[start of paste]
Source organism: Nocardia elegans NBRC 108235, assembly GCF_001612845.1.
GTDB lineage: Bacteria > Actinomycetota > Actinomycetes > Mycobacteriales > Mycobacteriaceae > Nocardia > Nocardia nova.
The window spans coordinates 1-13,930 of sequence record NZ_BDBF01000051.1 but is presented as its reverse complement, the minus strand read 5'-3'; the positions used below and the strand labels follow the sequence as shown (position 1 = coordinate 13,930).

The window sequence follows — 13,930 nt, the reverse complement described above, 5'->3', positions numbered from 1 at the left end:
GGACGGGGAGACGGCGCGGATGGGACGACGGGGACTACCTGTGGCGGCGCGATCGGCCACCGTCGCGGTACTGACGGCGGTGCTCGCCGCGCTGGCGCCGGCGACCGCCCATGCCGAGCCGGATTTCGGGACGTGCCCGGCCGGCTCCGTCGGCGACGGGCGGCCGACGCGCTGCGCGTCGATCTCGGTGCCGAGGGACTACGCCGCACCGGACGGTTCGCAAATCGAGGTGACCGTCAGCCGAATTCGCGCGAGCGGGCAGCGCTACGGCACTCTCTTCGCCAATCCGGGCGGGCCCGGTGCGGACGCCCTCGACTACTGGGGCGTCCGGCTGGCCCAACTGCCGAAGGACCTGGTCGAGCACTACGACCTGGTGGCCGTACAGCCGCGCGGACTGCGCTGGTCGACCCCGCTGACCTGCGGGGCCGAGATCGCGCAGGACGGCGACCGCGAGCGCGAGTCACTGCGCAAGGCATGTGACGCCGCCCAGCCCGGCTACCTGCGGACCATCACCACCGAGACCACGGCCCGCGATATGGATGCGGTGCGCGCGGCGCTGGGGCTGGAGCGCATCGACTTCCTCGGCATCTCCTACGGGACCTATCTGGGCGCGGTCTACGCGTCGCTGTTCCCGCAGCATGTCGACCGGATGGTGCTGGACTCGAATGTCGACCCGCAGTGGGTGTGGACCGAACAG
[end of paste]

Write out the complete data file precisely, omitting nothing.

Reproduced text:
Source organism: Nocardia elegans NBRC 108235, assembly GCF_001612845.1.
GTDB lineage: Bacteria > Actinomycetota > Actinomycetes > Mycobacteriales > Mycobacteriaceae > Nocardia > Nocardia nova.
The window spans coordinates 1-13,930 of sequence record NZ_BDBF01000051.1 but is presented as its reverse complement, the minus strand read 5'-3'; the positions used below and the strand labels follow the sequence as shown (position 1 = coordinate 13,930).

The window sequence follows — 13,930 nt, the reverse complement described above, 5'->3', positions numbered from 1 at the left end:
GGACGGGGAGACGGCGCGGATGGGACGACGGGGACTACCTGTGGCGGCGCGATCGGCCACCGTCGCGGTACTGACGGCGGTGCTCGCCGCGCTGGCGCCGGCGACCGCCCATGCCGAGCCGGATTTCGGGACGTGCCCGGCCGGCTCCGTCGGCGACGGGCGGCCGACGCGCTGCGCGTCGATCTCGGTGCCGAGGGACTACGCCGCACCGGACGGTTCGCAAATCGAGGTGACCGTCAGCCGAATTCGCGCGAGCGGGCAGCGCTACGGCACTCTCTTCGCCAATCCGGGCGGGCCCGGTGCGGACGCCCTCGACTACTGGGGCGTCCGGCTGGCCCAACTGCCGAAGGACCTGGTCGAGCACTACGACCTGGTGGCCGTACAGCCGCGCGGACTGCGCTGGTCGACCCCGCTGACCTGCGGGGCCGAGATCGCGCAGGACGGCGACCGCGAGCGCGAGTCACTGCGCAAGGCATGTGACGCCGCCCAGCCCGGCTACCTGCGGACCATCACCACCGAGACCACGGCCCGCGATATGGATGCGGTGCGCGCGGCGCTGGGGCTGGAGCGCATCGACTTCCTCGGCATCTCCTACGGGACCTATCTGGGCGCGGTCTACGCGTCGCTGTTCCCGCAGCATGTCGACCGGATGGTGCTGGACTCGAATGTCGACCCGCAGTGGGTGTGGACCGAACAG